RETURN OF THE SPITTER: Here's an interesting theory (that I'm pretty sure I don't buy, but still interesting to think about) from Mat Kovach of the Hardball Times -- is the rise of pitching because of the return of the spitball?For more baseball news, rumors and analysis, follow @cbssportsmlb on Twitter or subscribe to the RSS feed.
Tags: AL Central, AL East, AL West, Athletics, Blue Jays, Brandon Inge, Braves, Brett Gardner, Brett Lawrie, Brian Fuentes, Cardinals, Chone Figgins, Chris Carpenter, Clint Hurdle, Craig Breslow, Cubs, Diamondbacks, Dodgers, Don Mattingly, Goose Gossage, Japan, Jim Riggleman, Joel Hanrahan, John Tudor, Jon Daniels, Jonathan Broxton, Josh Collmenter, Josh Willingham, Mariners, Mark Ellis, Miguel Cabrera, Mike Quade, Nationals, Neal Huntington, NL Central, NL East, NL West, Paul Maholm, Phillies, Pirates, Pirates, Rangers, Rockies, Roy Oswalt, Tigers, Tigers, Twins, Ubaldo Jimenez, Yankees, Yu Darvish
Posted on: February 25, 2011 4:45 pm
Edited on: February 25, 2011 5:07 pm
While our Eye on Football brethren are in Indianapolis for the NFL Combine not getting to watch guys run and jump, it got me to thinking how much fun an MLB Combine might be.
Among the drills the NFL draft hopefuls do that would be applicable to baseball are the 40-yard dash, bench press, vertical leap and the Wonderlic Test. So who would be the best baseball players to participate? That's where the fun begins.
40-yard dash: Maybe for baseball, it'd be more fun to line the guys up and have them go 90 feet.
Favorite: Michael Bourn, Astros. A Sports Illustrated poll of players during spring training had Crawford picked as the fastest player in the majors, but the less-heralded Bourn finished second. Bourn has won two straight Gold Gloves in center, and much of it is because he can seemingly cover the entire outfield. In a division blessed with fast center fielders (Pittsburgh's Andrew McCutchen and Cincinnati's Drew Stubbs), Bourn covers more ground than anyone. Oh, and he's led the National League in stolen bases each of the last two seasons.
Bench press: At the combine, players bench press 225 pounds as many times as possible, testing not only strength, but endurance. For baseball, maybe the best test would be a home-run derby-like format, but adding the distances of balls hit.
Favorite: Adam Dunn, White Sox. According to HitTrackerOnline.com, Jose Bautista had more "no-doubt" home runs than Dunn (19 to 16), but Dunn's homers averaged nearly 10 feet more, with an average "true distance" of 411.1 feet. Mark Reynolds' 32 homers averaged 415.6 feet, so he's certainly in the discussion. Dunn's been consistently hitting long home runs, so he gets the nod.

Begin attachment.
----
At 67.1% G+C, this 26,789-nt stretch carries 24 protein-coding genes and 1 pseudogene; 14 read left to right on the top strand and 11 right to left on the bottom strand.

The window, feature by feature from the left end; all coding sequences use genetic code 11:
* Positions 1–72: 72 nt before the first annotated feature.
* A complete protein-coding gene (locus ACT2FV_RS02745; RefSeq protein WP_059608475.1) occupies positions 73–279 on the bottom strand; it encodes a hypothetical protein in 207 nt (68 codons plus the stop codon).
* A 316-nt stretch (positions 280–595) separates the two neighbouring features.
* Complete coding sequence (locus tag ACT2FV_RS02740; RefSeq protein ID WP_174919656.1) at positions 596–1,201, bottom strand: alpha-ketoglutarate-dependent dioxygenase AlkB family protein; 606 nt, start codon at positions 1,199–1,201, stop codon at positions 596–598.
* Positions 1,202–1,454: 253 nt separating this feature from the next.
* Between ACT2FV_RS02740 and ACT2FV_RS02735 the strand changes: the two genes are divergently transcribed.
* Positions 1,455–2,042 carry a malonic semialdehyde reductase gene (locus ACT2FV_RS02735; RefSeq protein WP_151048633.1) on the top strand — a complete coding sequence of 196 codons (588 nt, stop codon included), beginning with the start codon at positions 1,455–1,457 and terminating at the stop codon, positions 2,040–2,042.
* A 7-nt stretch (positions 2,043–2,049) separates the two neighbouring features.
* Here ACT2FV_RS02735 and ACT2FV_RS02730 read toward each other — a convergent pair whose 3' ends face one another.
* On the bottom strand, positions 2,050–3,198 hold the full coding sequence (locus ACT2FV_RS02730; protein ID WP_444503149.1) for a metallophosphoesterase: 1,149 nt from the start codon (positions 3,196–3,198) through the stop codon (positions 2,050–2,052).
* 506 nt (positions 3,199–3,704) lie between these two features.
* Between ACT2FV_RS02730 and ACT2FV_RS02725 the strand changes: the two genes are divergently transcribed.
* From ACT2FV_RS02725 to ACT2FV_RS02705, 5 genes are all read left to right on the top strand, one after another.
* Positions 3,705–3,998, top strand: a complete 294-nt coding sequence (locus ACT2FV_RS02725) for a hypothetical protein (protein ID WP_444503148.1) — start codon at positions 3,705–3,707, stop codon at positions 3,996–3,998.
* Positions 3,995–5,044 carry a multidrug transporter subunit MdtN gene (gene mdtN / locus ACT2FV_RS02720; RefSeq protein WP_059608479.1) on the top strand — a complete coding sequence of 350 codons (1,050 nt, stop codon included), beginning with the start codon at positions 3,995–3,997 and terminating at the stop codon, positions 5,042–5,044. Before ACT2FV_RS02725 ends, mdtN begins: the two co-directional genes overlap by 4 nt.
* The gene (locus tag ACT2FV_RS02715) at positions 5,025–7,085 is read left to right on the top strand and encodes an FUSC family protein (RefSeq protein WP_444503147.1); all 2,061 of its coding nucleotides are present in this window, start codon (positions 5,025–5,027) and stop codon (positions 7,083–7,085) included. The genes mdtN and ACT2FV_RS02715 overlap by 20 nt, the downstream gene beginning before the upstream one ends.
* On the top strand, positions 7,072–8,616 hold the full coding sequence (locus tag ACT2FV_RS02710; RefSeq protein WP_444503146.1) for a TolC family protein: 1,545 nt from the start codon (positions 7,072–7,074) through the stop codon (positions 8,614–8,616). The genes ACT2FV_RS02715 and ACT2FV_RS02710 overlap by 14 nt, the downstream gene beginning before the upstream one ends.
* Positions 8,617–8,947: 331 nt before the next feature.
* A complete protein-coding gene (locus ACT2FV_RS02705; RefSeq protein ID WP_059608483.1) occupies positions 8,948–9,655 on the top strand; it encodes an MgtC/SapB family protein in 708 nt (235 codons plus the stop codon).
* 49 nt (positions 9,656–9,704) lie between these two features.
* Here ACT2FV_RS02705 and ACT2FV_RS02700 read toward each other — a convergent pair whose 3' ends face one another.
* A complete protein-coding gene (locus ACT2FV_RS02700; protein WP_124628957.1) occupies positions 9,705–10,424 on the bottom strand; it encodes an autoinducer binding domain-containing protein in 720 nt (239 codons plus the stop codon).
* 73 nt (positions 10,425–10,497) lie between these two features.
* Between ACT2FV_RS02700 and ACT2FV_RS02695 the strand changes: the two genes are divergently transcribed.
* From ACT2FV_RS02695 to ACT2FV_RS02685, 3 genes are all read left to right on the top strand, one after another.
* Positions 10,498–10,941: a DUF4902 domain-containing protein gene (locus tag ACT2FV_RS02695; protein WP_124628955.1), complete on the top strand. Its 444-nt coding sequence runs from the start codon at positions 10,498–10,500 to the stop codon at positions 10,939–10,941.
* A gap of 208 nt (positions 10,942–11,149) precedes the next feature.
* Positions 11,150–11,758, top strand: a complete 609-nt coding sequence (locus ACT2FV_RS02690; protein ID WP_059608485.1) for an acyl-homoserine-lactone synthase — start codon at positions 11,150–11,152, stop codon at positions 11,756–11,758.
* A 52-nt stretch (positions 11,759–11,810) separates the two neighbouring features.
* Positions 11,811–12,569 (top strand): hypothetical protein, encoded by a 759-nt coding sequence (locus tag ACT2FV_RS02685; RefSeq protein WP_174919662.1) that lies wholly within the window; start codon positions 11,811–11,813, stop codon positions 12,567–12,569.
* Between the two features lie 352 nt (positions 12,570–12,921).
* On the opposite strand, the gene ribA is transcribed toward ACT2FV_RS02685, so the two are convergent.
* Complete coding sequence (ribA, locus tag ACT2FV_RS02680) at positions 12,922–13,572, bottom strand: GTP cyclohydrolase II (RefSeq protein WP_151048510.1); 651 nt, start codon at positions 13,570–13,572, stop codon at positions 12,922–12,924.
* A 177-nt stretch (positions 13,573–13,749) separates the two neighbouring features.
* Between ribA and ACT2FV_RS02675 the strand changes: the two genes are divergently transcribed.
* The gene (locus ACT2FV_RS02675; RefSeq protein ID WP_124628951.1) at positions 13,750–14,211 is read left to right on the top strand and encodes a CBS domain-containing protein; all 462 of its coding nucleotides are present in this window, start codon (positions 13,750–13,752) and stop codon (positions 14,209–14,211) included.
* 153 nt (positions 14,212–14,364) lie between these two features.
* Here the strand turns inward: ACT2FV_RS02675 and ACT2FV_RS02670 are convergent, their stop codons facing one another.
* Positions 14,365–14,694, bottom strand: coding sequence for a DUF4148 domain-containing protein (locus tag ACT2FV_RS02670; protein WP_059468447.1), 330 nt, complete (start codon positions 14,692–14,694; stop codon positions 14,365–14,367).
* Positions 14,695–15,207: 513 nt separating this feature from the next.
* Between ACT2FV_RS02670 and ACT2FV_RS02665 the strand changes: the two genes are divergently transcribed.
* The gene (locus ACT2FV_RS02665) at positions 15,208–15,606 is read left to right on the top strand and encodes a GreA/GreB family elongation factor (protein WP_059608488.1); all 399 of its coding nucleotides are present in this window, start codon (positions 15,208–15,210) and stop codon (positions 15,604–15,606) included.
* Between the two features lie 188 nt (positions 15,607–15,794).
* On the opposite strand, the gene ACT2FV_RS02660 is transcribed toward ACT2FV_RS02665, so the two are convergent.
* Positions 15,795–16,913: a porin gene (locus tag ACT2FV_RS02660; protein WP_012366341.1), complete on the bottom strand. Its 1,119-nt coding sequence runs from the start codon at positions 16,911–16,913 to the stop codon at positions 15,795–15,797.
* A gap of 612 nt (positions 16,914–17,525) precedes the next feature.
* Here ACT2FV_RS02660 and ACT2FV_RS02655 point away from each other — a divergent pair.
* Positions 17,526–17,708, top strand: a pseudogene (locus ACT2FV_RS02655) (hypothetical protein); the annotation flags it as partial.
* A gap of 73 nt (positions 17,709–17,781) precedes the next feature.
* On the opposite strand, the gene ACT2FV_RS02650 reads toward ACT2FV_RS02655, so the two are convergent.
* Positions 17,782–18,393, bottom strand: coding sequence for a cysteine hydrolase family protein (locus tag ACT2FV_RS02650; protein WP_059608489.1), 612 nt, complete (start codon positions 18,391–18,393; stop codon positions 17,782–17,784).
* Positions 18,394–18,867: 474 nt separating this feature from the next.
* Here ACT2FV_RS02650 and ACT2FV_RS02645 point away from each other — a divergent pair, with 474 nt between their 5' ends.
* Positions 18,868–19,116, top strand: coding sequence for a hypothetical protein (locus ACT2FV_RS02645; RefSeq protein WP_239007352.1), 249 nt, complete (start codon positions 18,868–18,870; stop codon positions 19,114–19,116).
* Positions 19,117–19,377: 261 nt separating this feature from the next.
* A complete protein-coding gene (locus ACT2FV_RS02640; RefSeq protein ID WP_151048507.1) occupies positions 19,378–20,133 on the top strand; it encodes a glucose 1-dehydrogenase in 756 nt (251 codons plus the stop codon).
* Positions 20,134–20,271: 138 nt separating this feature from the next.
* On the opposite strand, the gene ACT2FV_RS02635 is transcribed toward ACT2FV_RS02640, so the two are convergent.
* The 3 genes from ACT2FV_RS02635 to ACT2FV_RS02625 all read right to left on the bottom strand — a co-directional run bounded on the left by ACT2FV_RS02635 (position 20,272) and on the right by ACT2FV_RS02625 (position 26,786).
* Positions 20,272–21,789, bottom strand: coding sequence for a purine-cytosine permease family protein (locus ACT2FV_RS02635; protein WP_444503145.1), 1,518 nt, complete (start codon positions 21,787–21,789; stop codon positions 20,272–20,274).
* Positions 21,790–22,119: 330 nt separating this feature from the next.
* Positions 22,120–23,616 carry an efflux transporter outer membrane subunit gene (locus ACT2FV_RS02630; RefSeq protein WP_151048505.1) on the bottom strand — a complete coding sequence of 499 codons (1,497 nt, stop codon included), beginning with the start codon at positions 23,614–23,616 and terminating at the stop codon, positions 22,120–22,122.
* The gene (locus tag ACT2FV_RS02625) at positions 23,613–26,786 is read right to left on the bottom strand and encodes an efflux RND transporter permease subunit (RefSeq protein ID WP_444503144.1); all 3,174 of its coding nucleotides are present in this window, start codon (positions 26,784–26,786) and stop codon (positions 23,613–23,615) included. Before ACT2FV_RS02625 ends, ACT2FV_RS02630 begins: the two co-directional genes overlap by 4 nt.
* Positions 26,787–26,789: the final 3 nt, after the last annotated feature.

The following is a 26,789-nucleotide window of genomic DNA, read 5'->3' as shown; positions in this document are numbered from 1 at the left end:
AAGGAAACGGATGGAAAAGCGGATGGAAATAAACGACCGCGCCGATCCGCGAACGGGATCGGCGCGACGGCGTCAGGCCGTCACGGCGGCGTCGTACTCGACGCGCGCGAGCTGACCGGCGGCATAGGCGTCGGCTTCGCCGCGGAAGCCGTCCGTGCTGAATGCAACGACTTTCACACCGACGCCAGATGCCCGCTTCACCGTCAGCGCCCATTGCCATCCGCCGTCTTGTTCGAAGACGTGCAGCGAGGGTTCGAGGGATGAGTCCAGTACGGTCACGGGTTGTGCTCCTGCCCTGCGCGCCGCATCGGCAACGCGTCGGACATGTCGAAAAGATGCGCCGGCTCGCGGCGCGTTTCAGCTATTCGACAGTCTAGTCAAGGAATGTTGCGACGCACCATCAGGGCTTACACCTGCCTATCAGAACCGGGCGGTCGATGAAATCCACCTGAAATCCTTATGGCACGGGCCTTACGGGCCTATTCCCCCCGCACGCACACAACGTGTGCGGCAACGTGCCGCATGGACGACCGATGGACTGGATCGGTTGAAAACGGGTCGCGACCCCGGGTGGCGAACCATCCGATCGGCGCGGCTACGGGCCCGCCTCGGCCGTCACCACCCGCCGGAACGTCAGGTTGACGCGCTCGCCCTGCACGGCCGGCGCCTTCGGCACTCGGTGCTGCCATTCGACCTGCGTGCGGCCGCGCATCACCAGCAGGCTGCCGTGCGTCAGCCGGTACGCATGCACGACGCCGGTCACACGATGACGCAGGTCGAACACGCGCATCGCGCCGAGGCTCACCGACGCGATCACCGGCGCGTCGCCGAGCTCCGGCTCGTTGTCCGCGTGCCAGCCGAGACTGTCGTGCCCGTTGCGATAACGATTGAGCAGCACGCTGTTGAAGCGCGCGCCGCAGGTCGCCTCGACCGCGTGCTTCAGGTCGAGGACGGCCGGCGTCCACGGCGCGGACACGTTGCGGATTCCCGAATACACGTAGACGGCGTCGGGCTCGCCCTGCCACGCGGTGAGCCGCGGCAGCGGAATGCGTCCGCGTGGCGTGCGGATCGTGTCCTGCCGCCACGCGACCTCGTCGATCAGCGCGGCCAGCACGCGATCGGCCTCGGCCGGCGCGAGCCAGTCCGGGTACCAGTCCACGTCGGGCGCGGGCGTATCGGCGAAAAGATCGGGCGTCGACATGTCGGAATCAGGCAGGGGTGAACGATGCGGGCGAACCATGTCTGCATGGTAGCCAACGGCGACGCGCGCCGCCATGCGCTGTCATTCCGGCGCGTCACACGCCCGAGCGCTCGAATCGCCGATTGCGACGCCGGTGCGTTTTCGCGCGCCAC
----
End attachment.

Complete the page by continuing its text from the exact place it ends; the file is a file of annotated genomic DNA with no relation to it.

Vertical leap: While it's not something that you associate with baseball, it's a good test of athleticism, but is also practical at the wall as players just to rob home runs.
Favorite: Dexter Fowler, Rockies. At 6-foot-5, Fowler was recruited as a basketball player in high school, but he showed his leaping ability in an unusual place in the 2009 NLDS. In the eighth inning of Game 4, Fowler was on first when Todd Helton hit a grounder to Chase Utley. Fowler was running toward Utley and hurdled him. Utley then threw errantly to Jimmy Rollins and Fowler was safe. (You can see the play here.)
Wonderlic test: A 12-minute, 50-question test used for testing applicants for learning and problem-solving. Harvard's Pat McInally is the only confirmed 50 score at the combine, while another Harvard alum, Ryan Fitzpatrick, scored either a 48 or 49 in nine minutes. So, it makes sense to look to the Ivy League for our baseball picks.
Favorite: Craig Breslow, Athletics. Breslow graduated from Yale with a degree in molecular biophysics and biochemistry. Seriously. The Sporting News called him the smartest player in sports, while the Wall Street Journal suggested he may be the smartest man in the world. Not only that, batters hit just .194/.272/.348 against him last season, with lefties hitting .181/.245/.340 against him.-- C. Trent Rosecrans
For more baseball news, rumors and analysis, follow @cbssportsmlb on Twitter or subscribe to the RSS feed.
Tags: Adam Dunn, Albert Pujols, Andrew McCutchen, Astros, Athletics, Austin Jackson, Brett Gardner, Carl Crawford, Carl Crawford, Carlos Gomez, Chase Utley, Chone Figgins, Chris Young, Craig Breslow, Dexter Fowler, Emilio Bonifacio, Fernando Perez, Hunter Pence, Ichiro Suzuki, Jimmy Rollins, Jose Bautista, Jose Reyes, Josh Hamilton, Juan Pierre, Luis Durango, Mark DeRosa, Mark Reynolds, Michael Bourn, Mike Cameron, Mike Stanton, Rockies, Ross Ohlendorf, Russell Branyan, Shane victorino, Torii Hunter, Travis Hafner, White Sox, Wily Mo Pena
Posted on: September 23, 2010 8:13 pm
Edited on: September 23, 2010 8:21 pm
Oakland closer Andrew Bailey, who was shut down this week with elbow soreness, doesn't have ligament damage, but will have cleanup surgery that will end his season.
According to Susan Slusser of the San Francisco Chronicle, Bailey saw noted orthopedist James Andrews Thursday, and Andrews will perform the arthroscopic surgery. Bailey is expected to be ready for spring training.
Bailey, who missed nearly a month of the season with a muscle strain in his ribcage, finishes with a 1.47 ERA and 25 saves in 28 chances. Craig Breslow and Michael Wuertz will likely get future save opportunities.
-- David Andriesen
For more baseball news, rumors and analysis, follow @cbssportsmlb on Twitter or subscribe to the RSS feed .
Posted on: July 30, 2010 12:13 am
Edited on: July 30, 2010 12:17 am
Oakland closer Andrew Bailey, the 2009 American League rookie of the year, appears headed to the disabled list after being diagnosed with an intercostal (rib) strain.
Bailey hasn't pitched since July 20, sidelined by back spasms. But, as he told MLB.com, "Once the back spasms kinda relaxed and got pushed aside, my ribs started hurting." He was examined by the Rangers' medical staff in Arlington and given the diagnosis.
If Bailey does go on the DL, Michael Wuertz and Craig Breslow look like candidates to close.
-- David Andriesen
For more baseball news, rumors and analysis, follow @cbssportsmlb on Twitter.